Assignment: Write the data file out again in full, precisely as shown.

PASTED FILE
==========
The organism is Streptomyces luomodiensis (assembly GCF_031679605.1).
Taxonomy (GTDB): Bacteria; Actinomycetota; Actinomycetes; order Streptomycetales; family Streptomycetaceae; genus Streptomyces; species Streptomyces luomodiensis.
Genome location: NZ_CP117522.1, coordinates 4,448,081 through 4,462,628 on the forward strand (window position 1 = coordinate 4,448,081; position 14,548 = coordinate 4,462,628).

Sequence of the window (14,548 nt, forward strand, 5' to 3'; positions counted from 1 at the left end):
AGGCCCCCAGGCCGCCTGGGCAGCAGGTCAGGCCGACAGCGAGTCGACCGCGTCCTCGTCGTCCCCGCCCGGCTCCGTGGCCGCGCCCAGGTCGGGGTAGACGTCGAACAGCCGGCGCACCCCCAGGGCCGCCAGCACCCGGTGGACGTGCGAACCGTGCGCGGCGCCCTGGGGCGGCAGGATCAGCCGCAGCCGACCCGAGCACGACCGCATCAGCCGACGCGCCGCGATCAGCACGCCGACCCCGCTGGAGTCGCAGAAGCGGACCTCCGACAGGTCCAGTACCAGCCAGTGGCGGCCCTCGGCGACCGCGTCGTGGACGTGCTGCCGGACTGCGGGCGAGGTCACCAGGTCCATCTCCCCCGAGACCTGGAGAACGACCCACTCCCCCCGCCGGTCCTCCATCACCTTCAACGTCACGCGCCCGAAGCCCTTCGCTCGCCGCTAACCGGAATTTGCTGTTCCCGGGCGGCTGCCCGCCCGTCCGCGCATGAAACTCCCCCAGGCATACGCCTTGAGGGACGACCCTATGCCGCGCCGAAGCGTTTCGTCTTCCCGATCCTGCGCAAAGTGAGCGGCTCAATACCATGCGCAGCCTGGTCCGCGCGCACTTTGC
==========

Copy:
The organism is Streptomyces luomodiensis (assembly GCF_031679605.1).
Taxonomy (GTDB): Bacteria; Actinomycetota; Actinomycetes; order Streptomycetales; family Streptomycetaceae; genus Streptomyces; species Streptomyces luomodiensis.
Genome location: NZ_CP117522.1, coordinates 4,448,081 through 4,462,628 on the forward strand (window position 1 = coordinate 4,448,081; position 14,548 = coordinate 4,462,628).

Sequence of the window (14,548 nt, forward strand, 5' to 3'; positions counted from 1 at the left end):
AGGCCCCCAGGCCGCCTGGGCAGCAGGTCAGGCCGACAGCGAGTCGACCGCGTCCTCGTCGTCCCCGCCCGGCTCCGTGGCCGCGCCCAGGTCGGGGTAGACGTCGAACAGCCGGCGCACCCCCAGGGCCGCCAGCACCCGGTGGACGTGCGAACCGTGCGCGGCGCCCTGGGGCGGCAGGATCAGCCGCAGCCGACCCGAGCACGACCGCATCAGCCGACGCGCCGCGATCAGCACGCCGACCCCGCTGGAGTCGCAGAAGCGGACCTCCGACAGGTCCAGTACCAGCCAGTGGCGGCCCTCGGCGACCGCGTCGTGGACGTGCTGCCGGACTGCGGGCGAGGTCACCAGGTCCATCTCCCCCGAGACCTGGAGAACGACCCACTCCCCCCGCCGGTCCTCCATCACCTTCAACGTCACGCGCCCGAAGCCCTTCGCTCGCCGCTAACCGGAATTTGCTGTTCCCGGGCGGCTGCCCGCCCGTCCGCGCATGAAACTCCCCCAGGCATACGCCTTGAGGGACGACCCTATGCCGCGCCGAAGCGTTTCGTCTTCCCGATCCTGCGCAAAGTGAGCGGCTCAATACCATGCGCAGCCTGGTCCGCGCGCACTTTGC